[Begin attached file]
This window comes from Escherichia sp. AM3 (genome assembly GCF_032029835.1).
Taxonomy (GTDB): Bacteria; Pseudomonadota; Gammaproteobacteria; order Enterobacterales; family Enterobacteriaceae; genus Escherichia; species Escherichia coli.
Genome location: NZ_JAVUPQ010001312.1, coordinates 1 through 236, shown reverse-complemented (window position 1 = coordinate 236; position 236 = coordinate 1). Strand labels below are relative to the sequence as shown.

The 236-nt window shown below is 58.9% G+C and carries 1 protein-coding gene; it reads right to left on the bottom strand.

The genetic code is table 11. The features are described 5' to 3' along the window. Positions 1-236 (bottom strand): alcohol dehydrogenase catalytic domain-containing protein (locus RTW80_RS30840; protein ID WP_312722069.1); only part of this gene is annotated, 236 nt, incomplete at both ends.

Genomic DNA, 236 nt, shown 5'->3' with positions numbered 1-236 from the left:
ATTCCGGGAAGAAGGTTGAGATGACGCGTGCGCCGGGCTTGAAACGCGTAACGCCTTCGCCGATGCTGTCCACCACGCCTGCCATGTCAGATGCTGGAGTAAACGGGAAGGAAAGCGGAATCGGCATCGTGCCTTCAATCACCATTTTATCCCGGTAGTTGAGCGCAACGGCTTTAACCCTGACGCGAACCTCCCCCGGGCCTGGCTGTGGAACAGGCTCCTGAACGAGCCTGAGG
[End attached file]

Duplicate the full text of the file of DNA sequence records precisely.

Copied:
This window comes from Escherichia sp. AM3 (genome assembly GCF_032029835.1).
Taxonomy (GTDB): Bacteria; Pseudomonadota; Gammaproteobacteria; order Enterobacterales; family Enterobacteriaceae; genus Escherichia; species Escherichia coli.
Genome location: NZ_JAVUPQ010001312.1, coordinates 1 through 236, shown reverse-complemented (window position 1 = coordinate 236; position 236 = coordinate 1). Strand labels below are relative to the sequence as shown.

The 236-nt window shown below is 58.9% G+C and carries 1 protein-coding gene; it reads right to left on the bottom strand.

The genetic code is table 11. The features are described 5' to 3' along the window. Positions 1-236 (bottom strand): alcohol dehydrogenase catalytic domain-containing protein (locus RTW80_RS30840; protein ID WP_312722069.1); only part of this gene is annotated, 236 nt, incomplete at both ends.

Genomic DNA, 236 nt, shown 5'->3' with positions numbered 1-236 from the left:
ATTCCGGGAAGAAGGTTGAGATGACGCGTGCGCCGGGCTTGAAACGCGTAACGCCTTCGCCGATGCTGTCCACCACGCCTGCCATGTCAGATGCTGGAGTAAACGGGAAGGAAAGCGGAATCGGCATCGTGCCTTCAATCACCATTTTATCCCGGTAGTTGAGCGCAACGGCTTTAACCCTGACGCGAACCTCCCCCGGGCCTGGCTGTGGAACAGGCTCCTGAACGAGCCTGAGG